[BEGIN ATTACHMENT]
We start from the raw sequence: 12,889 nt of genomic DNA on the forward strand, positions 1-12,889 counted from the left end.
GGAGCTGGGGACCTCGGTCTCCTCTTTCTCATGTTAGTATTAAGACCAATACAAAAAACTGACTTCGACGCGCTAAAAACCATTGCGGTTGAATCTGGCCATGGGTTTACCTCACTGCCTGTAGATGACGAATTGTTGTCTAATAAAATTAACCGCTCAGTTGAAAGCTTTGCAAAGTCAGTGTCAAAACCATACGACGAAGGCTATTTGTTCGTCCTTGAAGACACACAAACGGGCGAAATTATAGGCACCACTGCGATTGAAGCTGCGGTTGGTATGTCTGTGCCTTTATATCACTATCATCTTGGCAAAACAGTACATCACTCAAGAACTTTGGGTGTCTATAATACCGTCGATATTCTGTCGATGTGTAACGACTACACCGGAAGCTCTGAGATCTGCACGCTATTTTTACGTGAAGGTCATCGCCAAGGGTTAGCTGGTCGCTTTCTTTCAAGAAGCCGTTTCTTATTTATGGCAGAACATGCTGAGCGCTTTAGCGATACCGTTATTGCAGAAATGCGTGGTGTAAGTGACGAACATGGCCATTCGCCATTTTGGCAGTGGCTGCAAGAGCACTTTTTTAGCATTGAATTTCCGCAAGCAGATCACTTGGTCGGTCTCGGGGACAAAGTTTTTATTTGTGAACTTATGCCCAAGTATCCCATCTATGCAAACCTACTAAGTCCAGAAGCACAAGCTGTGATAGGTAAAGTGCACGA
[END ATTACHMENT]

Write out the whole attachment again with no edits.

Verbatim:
We start from the raw sequence: 12,889 nt of genomic DNA on the forward strand, positions 1-12,889 counted from the left end.
GGAGCTGGGGACCTCGGTCTCCTCTTTCTCATGTTAGTATTAAGACCAATACAAAAAACTGACTTCGACGCGCTAAAAACCATTGCGGTTGAATCTGGCCATGGGTTTACCTCACTGCCTGTAGATGACGAATTGTTGTCTAATAAAATTAACCGCTCAGTTGAAAGCTTTGCAAAGTCAGTGTCAAAACCATACGACGAAGGCTATTTGTTCGTCCTTGAAGACACACAAACGGGCGAAATTATAGGCACCACTGCGATTGAAGCTGCGGTTGGTATGTCTGTGCCTTTATATCACTATCATCTTGGCAAAACAGTACATCACTCAAGAACTTTGGGTGTCTATAATACCGTCGATATTCTGTCGATGTGTAACGACTACACCGGAAGCTCTGAGATCTGCACGCTATTTTTACGTGAAGGTCATCGCCAAGGGTTAGCTGGTCGCTTTCTTTCAAGAAGCCGTTTCTTATTTATGGCAGAACATGCTGAGCGCTTTAGCGATACCGTTATTGCAGAAATGCGTGGTGTAAGTGACGAACATGGCCATTCGCCATTTTGGCAGTGGCTGCAAGAGCACTTTTTTAGCATTGAATTTCCGCAAGCAGATCACTTGGTCGGTCTCGGGGACAAAGTTTTTATTTGTGAACTTATGCCCAAGTATCCCATCTATGCAAACCTACTAAGTCCAGAAGCACAAGCTGTGATAGGTAAAGTGCACGA